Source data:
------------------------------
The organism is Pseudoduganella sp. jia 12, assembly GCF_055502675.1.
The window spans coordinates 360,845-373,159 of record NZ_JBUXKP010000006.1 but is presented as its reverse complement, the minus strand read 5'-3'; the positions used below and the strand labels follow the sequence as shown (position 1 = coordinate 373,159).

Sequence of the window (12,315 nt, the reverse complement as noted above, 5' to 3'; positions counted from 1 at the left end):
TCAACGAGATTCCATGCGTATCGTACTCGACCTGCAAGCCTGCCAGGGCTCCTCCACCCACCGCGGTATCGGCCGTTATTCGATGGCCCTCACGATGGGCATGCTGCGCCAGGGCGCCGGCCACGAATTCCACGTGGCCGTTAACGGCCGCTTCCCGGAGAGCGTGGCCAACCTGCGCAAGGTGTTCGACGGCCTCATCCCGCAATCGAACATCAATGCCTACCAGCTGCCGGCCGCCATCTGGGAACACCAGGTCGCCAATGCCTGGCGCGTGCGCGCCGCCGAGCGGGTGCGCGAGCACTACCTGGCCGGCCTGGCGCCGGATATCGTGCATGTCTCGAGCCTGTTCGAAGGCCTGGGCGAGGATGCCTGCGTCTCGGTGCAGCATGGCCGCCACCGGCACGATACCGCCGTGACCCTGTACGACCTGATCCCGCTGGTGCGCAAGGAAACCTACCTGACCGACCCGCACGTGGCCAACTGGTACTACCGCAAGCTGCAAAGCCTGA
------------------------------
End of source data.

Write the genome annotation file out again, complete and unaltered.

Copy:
The organism is Pseudoduganella sp. jia 12, assembly GCF_055502675.1.
The window spans coordinates 360,845-373,159 of record NZ_JBUXKP010000006.1 but is presented as its reverse complement, the minus strand read 5'-3'; the positions used below and the strand labels follow the sequence as shown (position 1 = coordinate 373,159).

Sequence of the window (12,315 nt, the reverse complement as noted above, 5' to 3'; positions counted from 1 at the left end):
TCAACGAGATTCCATGCGTATCGTACTCGACCTGCAAGCCTGCCAGGGCTCCTCCACCCACCGCGGTATCGGCCGTTATTCGATGGCCCTCACGATGGGCATGCTGCGCCAGGGCGCCGGCCACGAATTCCACGTGGCCGTTAACGGCCGCTTCCCGGAGAGCGTGGCCAACCTGCGCAAGGTGTTCGACGGCCTCATCCCGCAATCGAACATCAATGCCTACCAGCTGCCGGCCGCCATCTGGGAACACCAGGTCGCCAATGCCTGGCGCGTGCGCGCCGCCGAGCGGGTGCGCGAGCACTACCTGGCCGGCCTGGCGCCGGATATCGTGCATGTCTCGAGCCTGTTCGAAGGCCTGGGCGAGGATGCCTGCGTCTCGGTGCAGCATGGCCGCCACCGGCACGATACCGCCGTGACCCTGTACGACCTGATCCCGCTGGTGCGCAAGGAAACCTACCTGACCGACCCGCACGTGGCCAACTGGTACTACCGCAAGCTGCAAAGCCTGA